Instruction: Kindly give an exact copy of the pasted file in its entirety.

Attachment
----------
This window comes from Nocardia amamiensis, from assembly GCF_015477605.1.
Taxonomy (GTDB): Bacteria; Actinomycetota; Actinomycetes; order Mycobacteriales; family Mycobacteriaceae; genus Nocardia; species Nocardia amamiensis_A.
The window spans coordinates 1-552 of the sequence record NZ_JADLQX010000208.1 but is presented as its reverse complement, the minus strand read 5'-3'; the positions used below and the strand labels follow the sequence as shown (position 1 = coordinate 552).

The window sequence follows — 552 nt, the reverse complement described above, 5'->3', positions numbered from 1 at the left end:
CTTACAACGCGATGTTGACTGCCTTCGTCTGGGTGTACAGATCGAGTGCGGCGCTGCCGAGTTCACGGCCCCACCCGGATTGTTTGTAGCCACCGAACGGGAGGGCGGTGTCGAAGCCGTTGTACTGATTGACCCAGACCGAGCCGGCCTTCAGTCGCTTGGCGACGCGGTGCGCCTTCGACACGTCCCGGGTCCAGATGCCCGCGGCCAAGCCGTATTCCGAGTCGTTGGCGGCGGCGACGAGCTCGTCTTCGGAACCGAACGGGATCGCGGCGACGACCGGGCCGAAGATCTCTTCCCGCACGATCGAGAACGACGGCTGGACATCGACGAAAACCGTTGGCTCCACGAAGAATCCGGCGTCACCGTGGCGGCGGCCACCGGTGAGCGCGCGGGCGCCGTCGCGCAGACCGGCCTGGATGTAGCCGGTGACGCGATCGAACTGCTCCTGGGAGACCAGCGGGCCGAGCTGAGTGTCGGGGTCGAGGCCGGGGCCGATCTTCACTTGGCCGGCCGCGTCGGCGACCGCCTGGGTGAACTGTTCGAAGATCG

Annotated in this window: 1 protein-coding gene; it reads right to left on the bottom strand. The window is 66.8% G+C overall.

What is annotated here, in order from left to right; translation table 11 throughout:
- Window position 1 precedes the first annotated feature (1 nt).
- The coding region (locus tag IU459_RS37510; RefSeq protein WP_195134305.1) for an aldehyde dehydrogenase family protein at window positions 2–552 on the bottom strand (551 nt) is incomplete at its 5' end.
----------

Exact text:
This window comes from Nocardia amamiensis, from assembly GCF_015477605.1.
Taxonomy (GTDB): Bacteria; Actinomycetota; Actinomycetes; order Mycobacteriales; family Mycobacteriaceae; genus Nocardia; species Nocardia amamiensis_A.
The window spans coordinates 1-552 of the sequence record NZ_JADLQX010000208.1 but is presented as its reverse complement, the minus strand read 5'-3'; the positions used below and the strand labels follow the sequence as shown (position 1 = coordinate 552).

The window sequence follows — 552 nt, the reverse complement described above, 5'->3', positions numbered from 1 at the left end:
CTTACAACGCGATGTTGACTGCCTTCGTCTGGGTGTACAGATCGAGTGCGGCGCTGCCGAGTTCACGGCCCCACCCGGATTGTTTGTAGCCACCGAACGGGAGGGCGGTGTCGAAGCCGTTGTACTGATTGACCCAGACCGAGCCGGCCTTCAGTCGCTTGGCGACGCGGTGCGCCTTCGACACGTCCCGGGTCCAGATGCCCGCGGCCAAGCCGTATTCCGAGTCGTTGGCGGCGGCGACGAGCTCGTCTTCGGAACCGAACGGGATCGCGGCGACGACCGGGCCGAAGATCTCTTCCCGCACGATCGAGAACGACGGCTGGACATCGACGAAAACCGTTGGCTCCACGAAGAATCCGGCGTCACCGTGGCGGCGGCCACCGGTGAGCGCGCGGGCGCCGTCGCGCAGACCGGCCTGGATGTAGCCGGTGACGCGATCGAACTGCTCCTGGGAGACCAGCGGGCCGAGCTGAGTGTCGGGGTCGAGGCCGGGGCCGATCTTCACTTGGCCGGCCGCGTCGGCGACCGCCTGGGTGAACTGTTCGAAGATCG

Annotated in this window: 1 protein-coding gene; it reads right to left on the bottom strand. The window is 66.8% G+C overall.

What is annotated here, in order from left to right; translation table 11 throughout:
- Window position 1 precedes the first annotated feature (1 nt).
- The coding region (locus tag IU459_RS37510; RefSeq protein WP_195134305.1) for an aldehyde dehydrogenase family protein at window positions 2–552 on the bottom strand (551 nt) is incomplete at its 5' end.